Clue No.1: Decisiveness
Reggie Bush: Last night Bush looked as good as I’ve seen him in the NFL. Like I remember seeing at USC, Bush was patient without straying across the line to indecisive. He was disciplined with his cuts, getting downhill quickly and finishing his runs with low pad level or aggressively. He found the cutback lanes and he ran his typically receiver-like routes.
Applying the clue for the regular season: If Bush continues to make one cut and lower the pads downhill or only use one or two hesitations before hitting the hole during the first two weeks of the season, we’re going to see the second back in a decade who underwhelmed in New Orleans only to experience a revival in Miami.
Colt McCoy: I’m beginning to think I was wrong about Colt McCoy. I understand Jon Gruden’s comparison to Drew Brees in terms of potential. So far this August, McCoy has demonstrated great feel for the Pat Shurmur’s offense. Clearly the work with Brett Favre in the offseason was a great help, because McCoy was quick with his reads and throws but impressively smooth with this execution.
When you see a player move fast but relaxed it’s a clue he has adjusted to the speed of the game. His corner fade to Evan Moore in the end zone last night was a thing of beauty, but I was equally impressed with McCoy taking the quick options to wide open players and throwing those players open with a decisiveness that indicates he was processing what was happening on the field at a far quicker rate than the year before.
Last year on a route over the middle that might have been McCoy’s second or third option, the rookie quarterback would have hesitated a half-beat to an entire beat too long before throwing the ball. This would have resulted in poor placement of the pass or pressure foiling the play. Tonight, McCoy clearly knew where to go and during that half-beat of saved time he had the opportunity to process where he needed to fit the ball to keep his receiver from getting killed or choose a trajectory that helped McCoy avoid the underneath coverage.
These split seconds of time are what young veterans gain as they progress from their rookie seasons. As a result, players execute with greater economy and it’s that economy that spells the difference between an incomplete pass and a completion; a sack and a touchdown; and a deflection and a first down.
Applying clues to the regular season: If McCoy continues to execute with this level of sharpness, he will continue to surprise as an emerging player. Watch for hitches and roughness with his movement after he finishes his drop. If McCoy begins to demonstrate a lot of this activity, the defenses are forcing him to think more than what is optimal for a quarterback to execute the offense. I expect this with some zone blitz schemes, but if it’s consistent then McCoy will still have a ways to go.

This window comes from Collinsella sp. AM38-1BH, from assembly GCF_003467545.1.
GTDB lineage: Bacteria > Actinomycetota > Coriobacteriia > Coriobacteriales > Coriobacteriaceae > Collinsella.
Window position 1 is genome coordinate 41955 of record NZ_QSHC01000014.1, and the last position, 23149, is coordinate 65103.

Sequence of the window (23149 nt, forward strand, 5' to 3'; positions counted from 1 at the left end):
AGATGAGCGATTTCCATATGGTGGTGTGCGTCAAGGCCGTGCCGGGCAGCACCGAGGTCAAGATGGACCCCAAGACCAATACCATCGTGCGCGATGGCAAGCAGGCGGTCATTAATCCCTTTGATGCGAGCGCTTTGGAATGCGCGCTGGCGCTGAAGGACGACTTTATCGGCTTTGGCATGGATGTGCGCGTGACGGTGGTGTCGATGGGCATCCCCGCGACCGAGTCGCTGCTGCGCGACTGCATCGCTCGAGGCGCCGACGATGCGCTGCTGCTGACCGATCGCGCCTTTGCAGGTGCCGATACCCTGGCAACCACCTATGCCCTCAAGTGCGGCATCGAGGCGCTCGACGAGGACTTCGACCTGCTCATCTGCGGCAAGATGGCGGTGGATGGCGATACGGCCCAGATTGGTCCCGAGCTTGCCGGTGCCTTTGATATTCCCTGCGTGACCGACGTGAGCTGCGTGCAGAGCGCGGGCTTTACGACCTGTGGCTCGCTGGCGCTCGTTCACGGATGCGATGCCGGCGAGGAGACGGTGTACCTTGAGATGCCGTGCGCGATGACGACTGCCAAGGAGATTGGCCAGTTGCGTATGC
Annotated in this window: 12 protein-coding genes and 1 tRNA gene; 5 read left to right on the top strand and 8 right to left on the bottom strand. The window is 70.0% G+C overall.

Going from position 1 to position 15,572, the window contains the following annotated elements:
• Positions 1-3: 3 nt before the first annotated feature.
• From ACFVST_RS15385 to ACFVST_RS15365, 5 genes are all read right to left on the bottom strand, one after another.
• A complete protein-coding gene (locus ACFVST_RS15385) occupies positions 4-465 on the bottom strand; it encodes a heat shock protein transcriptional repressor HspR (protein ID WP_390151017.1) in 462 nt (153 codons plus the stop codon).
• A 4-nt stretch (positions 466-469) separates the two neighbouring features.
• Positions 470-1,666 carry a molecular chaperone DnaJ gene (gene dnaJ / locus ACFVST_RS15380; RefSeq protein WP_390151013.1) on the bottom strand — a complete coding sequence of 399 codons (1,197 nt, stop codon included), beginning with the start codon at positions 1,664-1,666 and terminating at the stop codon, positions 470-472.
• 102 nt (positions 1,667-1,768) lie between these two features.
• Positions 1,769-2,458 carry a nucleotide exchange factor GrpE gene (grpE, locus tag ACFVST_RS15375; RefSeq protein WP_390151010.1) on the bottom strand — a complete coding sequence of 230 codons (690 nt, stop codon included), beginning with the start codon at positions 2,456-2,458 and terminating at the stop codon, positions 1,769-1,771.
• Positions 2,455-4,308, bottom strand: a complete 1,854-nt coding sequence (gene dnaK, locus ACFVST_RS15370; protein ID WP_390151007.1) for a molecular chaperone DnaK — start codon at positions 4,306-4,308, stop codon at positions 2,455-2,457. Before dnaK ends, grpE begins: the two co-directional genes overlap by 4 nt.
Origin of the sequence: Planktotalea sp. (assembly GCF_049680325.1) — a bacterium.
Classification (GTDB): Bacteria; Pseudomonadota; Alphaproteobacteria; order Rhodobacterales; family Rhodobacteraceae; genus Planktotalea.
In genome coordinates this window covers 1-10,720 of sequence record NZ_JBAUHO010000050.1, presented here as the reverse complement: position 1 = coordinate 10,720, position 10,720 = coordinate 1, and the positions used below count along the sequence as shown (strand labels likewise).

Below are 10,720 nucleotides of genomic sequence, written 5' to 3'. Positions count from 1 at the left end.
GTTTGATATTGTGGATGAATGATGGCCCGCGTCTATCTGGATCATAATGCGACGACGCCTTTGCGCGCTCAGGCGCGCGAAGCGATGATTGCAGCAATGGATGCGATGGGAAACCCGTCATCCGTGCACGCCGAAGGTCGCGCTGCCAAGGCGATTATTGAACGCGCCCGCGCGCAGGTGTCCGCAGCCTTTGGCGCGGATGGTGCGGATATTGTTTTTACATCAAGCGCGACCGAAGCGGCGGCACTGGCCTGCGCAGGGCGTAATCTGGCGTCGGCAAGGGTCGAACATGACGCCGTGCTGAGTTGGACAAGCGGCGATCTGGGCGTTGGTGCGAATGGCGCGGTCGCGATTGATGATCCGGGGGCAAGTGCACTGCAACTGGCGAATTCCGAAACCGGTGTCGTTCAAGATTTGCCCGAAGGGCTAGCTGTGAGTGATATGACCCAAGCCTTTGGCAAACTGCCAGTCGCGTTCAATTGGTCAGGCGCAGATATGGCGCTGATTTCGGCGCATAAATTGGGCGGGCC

John Beck: I agree with ESPN’s Mark Schlereth, Beck looked good. If you’ve been reading the Rookie Scouting Portfolio for a few years then you know I’m not surprised. Beck was poised in the pocket and he demonstrated the capability to slide away from pressure and hit the open man. Beck was sacked three times in this game and this will be a recurring them for him in Washington. However, Beck also demonstrated the arm strength, the improvisational skills and the smarts to find open receivers on the move and from less than optimal throwing angles.
Applying clues to the regular season: Beck was known at BYU for his great anticipation and prowess to create extra time in the pocket and on the move. This is what separates Beck from Rex Grossman as the better fit in a Washington Redskins offense where pass protection is a work in progress. When a quarterback possesses great anticipation he’s an asset to a sub par line because he understands how to buy that split-second of time and give a receiver a true chance to make a play. If Beck continues to appear fluid and athletic enough to get outside and make off-balanced throws he could be a pleasant surprise for a lot of Redskins fans.
Harry Douglas: Yesterday afternoon I mentioned on Twitter that the less discussed reason why Julio Jones will not have rookie production like Tampa Bay’s Mike Williams is Harry Douglas in the slot. The former Louisville prospect was explosive during his 76-yard touchdown reception, catching a crossing route inside the left hash and immediately getting his shoulders square to put a quick move on the Jaguars’ secondary to get outside and torch the pursuit down the sideline for at least half of the gain’s yardage.
Douglas was a reliable receiver with better than credited down field speed in college. He was always impressed with his ability to get to the right spot and work with his quarterback. Early in his career in Atlanta, Douglas flashed his athleticism, but he was still thinking more than reacting.
This is common for young NFL players and one of the most common mistakes the average observer can make is to write off a player as lacking enough athleticism to play the game when the actual problem is a player over-thinking everything:
- Where he’s aligned pre-snap.
- The adjustment to the defense.
- The release
- The depth of the route
- The break.
If a player is thinking just a split-second too long the timing is off and the player appears less athletic when the real issue is a lack of decision making.